Semuliki National Park

Semuliki National Park

Semuliki National Park is found in western Uganda in the district of Bundibugyo which lies on Uganda’s border with DR Congo. The park is bordered by Lake Albert on the northern side and the Rwenzori Mountains on the south Eastern side. Two rivers, Lamia and Semuliki are found at the park’s borders. Semuliki National Park lies on relatively flat land making it prone to flooding when the Park Rivers receive too much rain during the wet season. Semuliki began as a forest reserve in 1932 and was made a national park in 1993 mainly to curb deforestation. Semuliki National Park is often confused with the Semliki Wildlife Reserve which is adjacent to the park. The forests in Semuliki are an extension of the great Ituri Forest that stretches all the way to the River Zaire. This extension implies that many of the tree and animal species found in Central Africa can be found in the park.  The conditions in Semuliki are completely different from any other national park in Uganda, Kenya, or Tanzania but instead similar to those in central Africa.

Semuliki is well known as a top birding destination in Uganda. The park has over 410 species of birds. About 67 percent of the species are forest birds like the Blue-headed Crested Flycatcher, Capuchin Babbler, Dwarf Honeyguide, Forest Ground Thrush, orange weaver, Purple-breasted Sunbird, Sassi’s Olive Greenbul, and White-tailed Hornbill. Because the forest joins with that from DR Congo, some species unique to central Africa like the Black-wattled Hornbill, Congo Serpent Eagle, Long-tailed Hawk, Lyre-tailed Honeyguide, and Nkulengu Rail can be found in the park.

There are 60 species of mammal in the park among which include the bay duiker, Beecroft’s Anomalure, flying squirrels, bush babies, bush pigs, civets, Dwarf Antelope, elephants, fruit bats, Fire-footed Rope squirrel, forest buffalos, pygmy hippos, leopards, Little collard fruit Bat, Semuliki National Park in Ugandamona monkeys, pygmy flying squirrel, Red-legged Sun Squirrel, Sitatunga, target rats, water chevrotains, water bucks, warthogs, Uganda Kob, White-bellied Duiker and the Zenker’s Flying Mouse. About 300 species of butterflies (like the characters and forest swallowtails) and 8 primates can be found in the park forests like blue monkeys, chimpanzees, De Brazza’s Monkeys, Guereza Colobus, vervet monkeys, and olive baboons. There are also night primates like the patios and Galagos.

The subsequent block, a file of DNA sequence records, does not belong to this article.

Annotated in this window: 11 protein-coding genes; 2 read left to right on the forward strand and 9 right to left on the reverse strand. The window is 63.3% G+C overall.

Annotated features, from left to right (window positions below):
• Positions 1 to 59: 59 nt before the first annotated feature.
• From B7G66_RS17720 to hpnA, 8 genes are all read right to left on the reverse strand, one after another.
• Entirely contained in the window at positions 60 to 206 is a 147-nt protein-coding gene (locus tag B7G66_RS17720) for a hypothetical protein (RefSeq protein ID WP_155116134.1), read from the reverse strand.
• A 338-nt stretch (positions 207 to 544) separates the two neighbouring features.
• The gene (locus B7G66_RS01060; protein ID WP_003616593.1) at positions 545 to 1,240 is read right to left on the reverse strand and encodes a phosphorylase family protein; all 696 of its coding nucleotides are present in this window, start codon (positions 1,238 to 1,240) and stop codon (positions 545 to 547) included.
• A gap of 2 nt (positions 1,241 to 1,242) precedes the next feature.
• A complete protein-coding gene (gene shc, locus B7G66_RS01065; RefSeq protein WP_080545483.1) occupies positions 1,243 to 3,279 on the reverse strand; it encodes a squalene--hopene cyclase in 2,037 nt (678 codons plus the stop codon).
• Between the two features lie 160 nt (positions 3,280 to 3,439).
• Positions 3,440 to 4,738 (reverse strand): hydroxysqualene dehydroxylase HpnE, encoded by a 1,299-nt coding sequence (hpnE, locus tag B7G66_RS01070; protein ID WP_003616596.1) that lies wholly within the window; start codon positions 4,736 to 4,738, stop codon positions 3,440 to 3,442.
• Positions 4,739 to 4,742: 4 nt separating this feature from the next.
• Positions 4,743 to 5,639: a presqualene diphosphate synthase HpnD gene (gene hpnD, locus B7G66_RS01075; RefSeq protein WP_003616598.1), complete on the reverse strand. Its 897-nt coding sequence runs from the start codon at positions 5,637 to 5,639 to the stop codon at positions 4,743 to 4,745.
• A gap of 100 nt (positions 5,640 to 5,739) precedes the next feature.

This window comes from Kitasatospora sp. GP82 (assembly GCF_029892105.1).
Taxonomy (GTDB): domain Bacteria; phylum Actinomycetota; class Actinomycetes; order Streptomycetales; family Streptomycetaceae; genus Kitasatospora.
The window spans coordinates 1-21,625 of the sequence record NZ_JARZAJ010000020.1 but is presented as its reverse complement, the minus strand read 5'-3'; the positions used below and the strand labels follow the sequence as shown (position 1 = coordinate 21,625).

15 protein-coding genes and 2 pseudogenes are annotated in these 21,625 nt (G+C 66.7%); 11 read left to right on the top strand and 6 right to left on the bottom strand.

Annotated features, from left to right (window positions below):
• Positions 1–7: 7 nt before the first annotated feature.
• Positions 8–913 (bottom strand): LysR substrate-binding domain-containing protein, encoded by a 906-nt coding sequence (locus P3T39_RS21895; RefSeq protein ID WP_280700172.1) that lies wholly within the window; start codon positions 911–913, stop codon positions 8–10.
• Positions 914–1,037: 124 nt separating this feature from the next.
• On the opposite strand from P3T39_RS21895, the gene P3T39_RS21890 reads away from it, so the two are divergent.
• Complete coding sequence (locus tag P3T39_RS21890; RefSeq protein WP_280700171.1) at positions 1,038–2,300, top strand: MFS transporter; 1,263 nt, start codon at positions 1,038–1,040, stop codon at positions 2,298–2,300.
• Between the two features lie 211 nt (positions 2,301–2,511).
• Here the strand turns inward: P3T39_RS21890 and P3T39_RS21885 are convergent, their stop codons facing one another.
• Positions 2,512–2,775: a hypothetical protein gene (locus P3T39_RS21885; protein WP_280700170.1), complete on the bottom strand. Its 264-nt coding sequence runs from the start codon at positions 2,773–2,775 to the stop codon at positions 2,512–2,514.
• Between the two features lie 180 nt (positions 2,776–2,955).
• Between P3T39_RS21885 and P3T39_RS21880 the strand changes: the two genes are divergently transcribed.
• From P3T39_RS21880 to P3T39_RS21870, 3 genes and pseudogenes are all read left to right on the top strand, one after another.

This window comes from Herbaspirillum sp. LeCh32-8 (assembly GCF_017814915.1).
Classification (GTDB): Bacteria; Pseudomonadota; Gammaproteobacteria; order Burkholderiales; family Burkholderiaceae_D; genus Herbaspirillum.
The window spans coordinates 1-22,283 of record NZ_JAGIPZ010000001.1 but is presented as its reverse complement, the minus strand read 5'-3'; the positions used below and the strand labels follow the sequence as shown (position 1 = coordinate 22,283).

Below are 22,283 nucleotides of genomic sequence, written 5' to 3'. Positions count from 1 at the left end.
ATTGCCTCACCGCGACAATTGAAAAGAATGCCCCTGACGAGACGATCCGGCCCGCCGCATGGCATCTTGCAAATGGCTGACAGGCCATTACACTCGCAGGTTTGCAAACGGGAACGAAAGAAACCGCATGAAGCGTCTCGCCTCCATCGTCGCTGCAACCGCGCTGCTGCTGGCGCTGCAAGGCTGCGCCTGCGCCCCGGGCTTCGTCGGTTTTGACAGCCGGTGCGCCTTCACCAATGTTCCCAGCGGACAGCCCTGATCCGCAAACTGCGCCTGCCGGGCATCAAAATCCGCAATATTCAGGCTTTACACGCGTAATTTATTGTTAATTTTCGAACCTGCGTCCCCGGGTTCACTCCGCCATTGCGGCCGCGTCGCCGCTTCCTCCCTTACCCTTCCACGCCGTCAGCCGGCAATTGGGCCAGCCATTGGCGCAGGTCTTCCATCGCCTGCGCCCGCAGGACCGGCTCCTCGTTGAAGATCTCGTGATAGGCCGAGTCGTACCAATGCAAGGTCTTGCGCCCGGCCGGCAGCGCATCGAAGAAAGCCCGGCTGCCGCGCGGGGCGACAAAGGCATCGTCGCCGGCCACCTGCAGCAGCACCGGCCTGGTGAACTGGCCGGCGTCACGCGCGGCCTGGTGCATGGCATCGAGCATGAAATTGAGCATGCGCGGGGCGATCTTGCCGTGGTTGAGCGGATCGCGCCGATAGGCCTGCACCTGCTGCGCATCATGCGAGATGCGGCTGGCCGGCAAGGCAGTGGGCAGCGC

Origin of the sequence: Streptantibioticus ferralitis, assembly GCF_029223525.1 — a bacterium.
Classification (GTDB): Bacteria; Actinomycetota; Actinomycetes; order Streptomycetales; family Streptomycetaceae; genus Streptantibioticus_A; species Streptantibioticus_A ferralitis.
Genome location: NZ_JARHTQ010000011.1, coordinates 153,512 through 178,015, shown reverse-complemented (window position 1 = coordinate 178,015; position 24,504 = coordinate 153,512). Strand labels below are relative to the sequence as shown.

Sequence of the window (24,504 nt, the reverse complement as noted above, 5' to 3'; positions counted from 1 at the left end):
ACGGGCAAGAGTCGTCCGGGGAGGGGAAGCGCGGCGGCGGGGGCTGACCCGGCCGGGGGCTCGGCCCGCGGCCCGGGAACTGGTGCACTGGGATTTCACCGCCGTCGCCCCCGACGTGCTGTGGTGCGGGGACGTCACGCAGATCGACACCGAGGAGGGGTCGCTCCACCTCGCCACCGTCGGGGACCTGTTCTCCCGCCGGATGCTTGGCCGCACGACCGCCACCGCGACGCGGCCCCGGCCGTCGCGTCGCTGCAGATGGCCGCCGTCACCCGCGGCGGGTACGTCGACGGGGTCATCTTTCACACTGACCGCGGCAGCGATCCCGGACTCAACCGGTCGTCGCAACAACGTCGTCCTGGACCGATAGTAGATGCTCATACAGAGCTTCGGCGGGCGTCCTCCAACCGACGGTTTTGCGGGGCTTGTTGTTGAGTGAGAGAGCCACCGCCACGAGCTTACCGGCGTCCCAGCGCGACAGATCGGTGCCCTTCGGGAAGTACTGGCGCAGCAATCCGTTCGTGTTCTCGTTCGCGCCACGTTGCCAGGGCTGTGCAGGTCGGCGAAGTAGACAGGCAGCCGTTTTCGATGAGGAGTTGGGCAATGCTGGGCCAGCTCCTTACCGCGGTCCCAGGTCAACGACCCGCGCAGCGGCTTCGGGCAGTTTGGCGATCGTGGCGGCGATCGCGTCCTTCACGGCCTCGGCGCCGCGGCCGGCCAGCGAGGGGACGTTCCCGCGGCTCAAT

The forests and animals in Semuliki National Park continue to be threatened by encroachment from humans living around the park. The park animals are still hunted for their meat while the forests provide herbs, vegetables, and firewood. Two main tribes live outside the park, the Bamba and Bakonjo.

Semuliki National Park Uganda

The Bamba grow crops at the foot of the Rwenzori Mountains while the Bakonjo cultivate the slopes of the mountain. There are also pastoralists like the Batuku and the Batwa hunters at the edge of the forest in the park. About 120 Basua still live as hunters and gatherers in the forest. The Basua are pygmies similar to the Batwa and have also lived in the forests for thousands of years but their recent eviction from parts of the forest and failure to adapt to life outside the forest has led to concerns about the impact of unplanned eviction on certain indigenous tribes. Like some of the forests and wildlife being protected, the Basua people face total extinction and the eradication of their culture and heritage as a result of being removed from the forest.

Things to do in Semuliki National Park

butterfly in semuliki national park

There is no shortage of what to do in the park. Tourists interested in visiting Semuliki can choose to go for forest walks, birdwatching, primates watching, visiting the two hot springs, hiking, and game drives. A cultural visit to one of the local tribes living outside the park should not be missed for a complete safari in Semuliki National Park.

Visiting the Sempaya Hot Springs: The two hot springs have made the park very famous. Tourists are more fascinated by the local stories about their formation than the scientific explanation. There is a female and male hot spring. The Male hot spring is about 12 meters in diameter and is called Bintente while the female in Nyasimbi. A boiling geyser gushes out steam and bubbling water several meters high and can be seen more than 1 kilometer away. Hotspings in Semuliki National ParkThe water gushing out is hot enough to boil eggs in ten minutes. In the past, the people living in the forest would use the hot springs to cook food but this has been limited by the park management to allow tourists to visit the placeAs visitors head towards the hot springs, they encounter several species of birds and small primates climbing up and down the trees. The park authorities have built a tower and boardwalk for observing the hot springs at a safe distance. Local tribes usually organize cultural dances to entertain visitors who have come to see the hot springs. Apart from the hot springs, birds, and primates, visitors can also visit the Mungiro Falls or go for a forest walk nearby.